Why Reflection Can Make You Succeed With Your New Year’s Resolutions 


Wow. 2016 has come to an end, even though it feels like it was summer just a few weeks ago. It is that time of the year again when most of us make new year’s resolutions about becoming better persons, creating new habits and setting new personal goals. But I can’t help looking back at the past year and wonder where all time disappeared. What new year’s resolution’s did I decide on last time? Did I really do all those things I promised my self?

Probably not.

How come new habits only last a few weeks and how come our new personal goals doesn’t feel that important after all, a few weeks or month into the new year? I think a very good reason for that is that we are missing out on one of the most important components of making improvements and creating new habits – reflection.

How often when making new year’s resolutions do you actually reflect over and review the past 365 days? How often during the past 12 months did you stop for a while and reflect on where you have been and where you are going?

All too often we forget to reflect on our life situations, how we perform at work and what we can do different in the future to get closer to our personal as well as professional goals. That is why we fail, over and over again.

But it’s not only with following up on our new year’s resolutions that we forget reflection, there seem to be similar challenges for organizations too. I know this because our company Prindit has helped several companies over the past year to improve productivity and innovation capabilities, using analytics. We provide a service that measures the real-time status of different success factors that are scientifically proven to improve productivity and innovation capabilities, and help companies improve based on data-driven insights. One of these success factors is – you’ve probably figured it out by now – reflection.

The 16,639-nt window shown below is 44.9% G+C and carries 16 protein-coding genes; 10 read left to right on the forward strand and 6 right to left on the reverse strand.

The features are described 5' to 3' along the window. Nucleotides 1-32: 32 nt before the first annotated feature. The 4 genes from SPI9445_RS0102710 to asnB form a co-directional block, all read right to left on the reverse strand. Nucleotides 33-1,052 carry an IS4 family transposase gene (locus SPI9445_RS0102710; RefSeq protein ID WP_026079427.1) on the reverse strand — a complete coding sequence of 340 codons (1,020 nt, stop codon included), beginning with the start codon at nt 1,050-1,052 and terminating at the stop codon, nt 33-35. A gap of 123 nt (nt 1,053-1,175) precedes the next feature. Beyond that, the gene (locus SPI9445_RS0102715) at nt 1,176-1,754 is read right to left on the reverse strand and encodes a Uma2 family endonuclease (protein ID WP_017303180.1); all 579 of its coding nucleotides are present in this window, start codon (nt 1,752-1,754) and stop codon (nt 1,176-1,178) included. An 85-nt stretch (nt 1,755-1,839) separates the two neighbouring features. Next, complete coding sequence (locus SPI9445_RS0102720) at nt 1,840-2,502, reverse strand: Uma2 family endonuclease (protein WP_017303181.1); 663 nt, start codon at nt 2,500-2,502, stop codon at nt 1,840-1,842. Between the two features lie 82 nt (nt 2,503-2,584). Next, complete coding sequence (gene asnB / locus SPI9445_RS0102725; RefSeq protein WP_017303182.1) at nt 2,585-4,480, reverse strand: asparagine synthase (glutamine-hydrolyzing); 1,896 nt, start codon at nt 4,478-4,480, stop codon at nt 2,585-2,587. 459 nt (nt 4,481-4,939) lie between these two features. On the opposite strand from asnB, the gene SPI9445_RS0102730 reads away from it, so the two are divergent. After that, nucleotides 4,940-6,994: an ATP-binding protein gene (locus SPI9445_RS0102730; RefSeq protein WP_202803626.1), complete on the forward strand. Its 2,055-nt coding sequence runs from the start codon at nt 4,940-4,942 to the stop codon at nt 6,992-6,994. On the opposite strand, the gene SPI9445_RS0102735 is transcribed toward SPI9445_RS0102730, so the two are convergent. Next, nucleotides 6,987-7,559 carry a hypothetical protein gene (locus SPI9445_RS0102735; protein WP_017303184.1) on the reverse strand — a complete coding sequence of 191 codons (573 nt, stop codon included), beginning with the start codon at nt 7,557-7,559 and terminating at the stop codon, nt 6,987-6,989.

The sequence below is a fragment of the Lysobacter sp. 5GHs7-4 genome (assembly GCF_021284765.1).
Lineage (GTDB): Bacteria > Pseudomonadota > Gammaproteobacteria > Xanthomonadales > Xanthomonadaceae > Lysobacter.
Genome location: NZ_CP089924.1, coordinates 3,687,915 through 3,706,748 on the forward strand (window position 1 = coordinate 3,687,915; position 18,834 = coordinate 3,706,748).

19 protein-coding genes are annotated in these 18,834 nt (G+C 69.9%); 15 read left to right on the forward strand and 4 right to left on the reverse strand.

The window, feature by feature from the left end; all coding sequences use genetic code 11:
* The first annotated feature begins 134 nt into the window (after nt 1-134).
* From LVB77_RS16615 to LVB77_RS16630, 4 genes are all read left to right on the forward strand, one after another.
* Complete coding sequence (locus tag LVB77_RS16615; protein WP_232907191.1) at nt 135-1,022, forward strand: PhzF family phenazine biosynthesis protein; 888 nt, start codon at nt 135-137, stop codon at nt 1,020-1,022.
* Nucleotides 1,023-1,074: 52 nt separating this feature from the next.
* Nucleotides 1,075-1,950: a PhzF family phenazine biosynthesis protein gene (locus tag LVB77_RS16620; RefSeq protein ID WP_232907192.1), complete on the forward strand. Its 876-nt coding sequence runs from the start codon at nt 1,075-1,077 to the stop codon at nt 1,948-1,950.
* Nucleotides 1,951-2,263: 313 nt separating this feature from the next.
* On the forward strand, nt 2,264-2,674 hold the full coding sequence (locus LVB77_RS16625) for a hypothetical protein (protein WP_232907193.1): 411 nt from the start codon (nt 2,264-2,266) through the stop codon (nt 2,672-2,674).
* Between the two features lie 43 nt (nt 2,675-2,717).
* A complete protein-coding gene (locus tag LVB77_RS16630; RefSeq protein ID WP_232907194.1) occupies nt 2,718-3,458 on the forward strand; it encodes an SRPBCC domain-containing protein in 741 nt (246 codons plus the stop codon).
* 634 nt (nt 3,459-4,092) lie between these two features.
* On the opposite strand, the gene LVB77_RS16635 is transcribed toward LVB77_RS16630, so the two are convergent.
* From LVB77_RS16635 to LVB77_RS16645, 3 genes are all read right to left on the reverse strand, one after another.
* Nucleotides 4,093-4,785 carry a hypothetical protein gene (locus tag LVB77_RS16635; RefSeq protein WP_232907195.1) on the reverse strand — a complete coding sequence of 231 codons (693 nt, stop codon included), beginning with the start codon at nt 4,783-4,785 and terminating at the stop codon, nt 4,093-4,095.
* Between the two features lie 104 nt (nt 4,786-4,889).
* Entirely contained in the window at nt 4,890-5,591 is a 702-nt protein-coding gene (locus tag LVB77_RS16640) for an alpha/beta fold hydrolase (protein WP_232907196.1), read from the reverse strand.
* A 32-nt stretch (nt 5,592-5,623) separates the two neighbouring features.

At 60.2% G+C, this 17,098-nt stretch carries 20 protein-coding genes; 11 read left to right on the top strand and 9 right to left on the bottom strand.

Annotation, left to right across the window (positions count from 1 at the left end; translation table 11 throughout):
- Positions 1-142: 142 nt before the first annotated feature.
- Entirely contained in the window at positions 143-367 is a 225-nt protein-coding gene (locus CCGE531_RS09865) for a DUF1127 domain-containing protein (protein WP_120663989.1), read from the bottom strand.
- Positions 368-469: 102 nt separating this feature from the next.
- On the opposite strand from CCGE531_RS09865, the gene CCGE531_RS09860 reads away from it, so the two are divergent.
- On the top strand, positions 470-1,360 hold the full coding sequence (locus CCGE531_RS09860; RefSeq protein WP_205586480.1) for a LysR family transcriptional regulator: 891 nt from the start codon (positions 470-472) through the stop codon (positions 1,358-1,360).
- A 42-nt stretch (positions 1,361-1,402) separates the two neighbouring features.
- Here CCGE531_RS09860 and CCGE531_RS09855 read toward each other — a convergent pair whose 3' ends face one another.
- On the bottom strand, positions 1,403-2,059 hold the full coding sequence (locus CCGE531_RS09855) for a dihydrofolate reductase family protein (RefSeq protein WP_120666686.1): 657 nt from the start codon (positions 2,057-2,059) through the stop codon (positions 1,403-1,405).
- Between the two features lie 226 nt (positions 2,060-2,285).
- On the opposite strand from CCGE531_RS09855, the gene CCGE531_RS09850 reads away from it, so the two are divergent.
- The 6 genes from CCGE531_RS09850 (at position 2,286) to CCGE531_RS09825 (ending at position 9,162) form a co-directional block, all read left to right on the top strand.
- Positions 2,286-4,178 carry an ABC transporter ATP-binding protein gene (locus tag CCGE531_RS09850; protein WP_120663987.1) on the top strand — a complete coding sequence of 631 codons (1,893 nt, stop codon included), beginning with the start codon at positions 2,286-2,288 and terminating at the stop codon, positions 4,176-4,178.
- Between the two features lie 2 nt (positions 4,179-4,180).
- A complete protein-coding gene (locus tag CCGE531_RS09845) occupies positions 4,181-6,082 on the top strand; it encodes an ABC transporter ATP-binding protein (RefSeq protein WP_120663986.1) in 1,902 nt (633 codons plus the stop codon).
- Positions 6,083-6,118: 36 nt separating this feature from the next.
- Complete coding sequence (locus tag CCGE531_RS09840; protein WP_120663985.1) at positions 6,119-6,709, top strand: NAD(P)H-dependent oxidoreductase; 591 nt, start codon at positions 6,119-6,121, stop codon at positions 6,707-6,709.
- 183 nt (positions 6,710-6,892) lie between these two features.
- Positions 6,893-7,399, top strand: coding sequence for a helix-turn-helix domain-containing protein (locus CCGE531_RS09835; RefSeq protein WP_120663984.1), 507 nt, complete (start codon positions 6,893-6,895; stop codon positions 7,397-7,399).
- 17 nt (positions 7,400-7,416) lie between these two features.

Reflection is the one factor that sticks out the most in a negative way, and also the one factor that leads to the most discussions when we talk to the teams. It turns out that most employees don’t have time for reflection at work on a weekly basis and, if they do have slack time in their calendars, it is not used for reflection.

What does this mean for an organization (or for your own personal success for that matter)? Well, if we don’t look back at what has been done and how it was done, we can never improve our working methods. If we don’t have time to question how we perform our work, we cannot come up with new alternative solutions. Can we really get better, faster, more productive and more innovative if we always do what we’ve always done in the same way that we always have?

The answer is obvious.

Reflection is a vital part of systematic improvements as well as innovation. If you and your organization want to improve in any area, you should add systematic reflection on a weekly basis as part of your weekly routine. So why not start now, straight away?

Here’s a useful model of reflection that you can use in pretty much any area, whether it concerns your new year’s resolutions or improving performance at work, borrowed from Rolfe et al. (2001):

What is the situation?
What are you trying to achieve?
What actions did you take?
What was the response of others?
What were the consequences?

So what does that teach you?
So what were you thinking and feeling?
So what other knowledge can you bring to the situation?
So what is your new understanding of the situation?

Now what do you need to do to improve things?
Now what broader issues need to be considered if this action is to be successful?
Now what might you do differently in the future?
Now what might be the consequences of this action?

A suggestion is to use this reflective model together with a friend, partner or colleague, so that you can support each other in the process. Remember to write everything down in order to follow up on your progress continuously. Good luck!

Get in touch with me at Johanna@prindit.com if you want to learn more about reflection and how it can improve performance and innovation capabilities in your organization.

Wishing you a happy new and productive year!

/Johanna Tömmervik, CMO @ Prindit

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